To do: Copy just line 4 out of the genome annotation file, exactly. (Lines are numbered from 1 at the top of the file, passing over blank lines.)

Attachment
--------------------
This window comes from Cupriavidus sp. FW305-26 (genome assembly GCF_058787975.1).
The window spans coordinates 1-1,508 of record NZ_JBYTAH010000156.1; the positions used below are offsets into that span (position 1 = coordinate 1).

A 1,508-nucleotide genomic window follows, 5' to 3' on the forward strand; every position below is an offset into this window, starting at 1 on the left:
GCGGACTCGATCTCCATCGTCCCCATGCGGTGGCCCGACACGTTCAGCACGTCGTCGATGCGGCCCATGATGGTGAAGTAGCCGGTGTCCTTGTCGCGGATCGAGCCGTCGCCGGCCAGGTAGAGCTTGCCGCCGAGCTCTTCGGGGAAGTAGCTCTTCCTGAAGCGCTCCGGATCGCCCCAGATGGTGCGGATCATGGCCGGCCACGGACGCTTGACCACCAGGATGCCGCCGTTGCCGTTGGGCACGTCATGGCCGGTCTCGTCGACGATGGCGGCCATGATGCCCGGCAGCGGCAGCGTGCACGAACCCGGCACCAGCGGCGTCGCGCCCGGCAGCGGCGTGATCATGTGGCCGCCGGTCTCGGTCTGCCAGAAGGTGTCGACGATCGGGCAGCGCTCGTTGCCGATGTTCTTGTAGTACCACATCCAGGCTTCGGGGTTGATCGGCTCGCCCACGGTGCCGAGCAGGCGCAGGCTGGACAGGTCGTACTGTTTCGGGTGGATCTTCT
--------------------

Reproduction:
GCGGACTCGATCTCCATCGTCCCCATGCGGTGGCCCGACACGTTCAGCACGTCGTCGATGCGGCCCATGATGGTGAAGTAGCCGGTGTCCTTGTCGCGGATCGAGCCGTCGCCGGCCAGGTAGAGCTTGCCGCCGAGCTCTTCGGGGAAGTAGCTCTTCCTGAAGCGCTCCGGATCGCCCCAGATGGTGCGGATCATGGCCGGCCACGGACGCTTGACCACCAGGATGCCGCCGTTGCCGTTGGGCACGTCATGGCCGGTCTCGTCGACGATGGCGGCCATGATGCCCGGCAGCGGCAGCGTGCACGAACCCGGCACCAGCGGCGTCGCGCCCGGCAGCGGCGTGATCATGTGGCCGCCGGTCTCGGTCTGCCAGAAGGTGTCGACGATCGGGCAGCGCTCGTTGCCGATGTTCTTGTAGTACCACATCCAGGCTTCGGGGTTGATCGGCTCGCCCACGGTGCCGAGCAGGCGCAGGCTGGACAGGTCGTACTGTTTCGGGTGGATCTTCT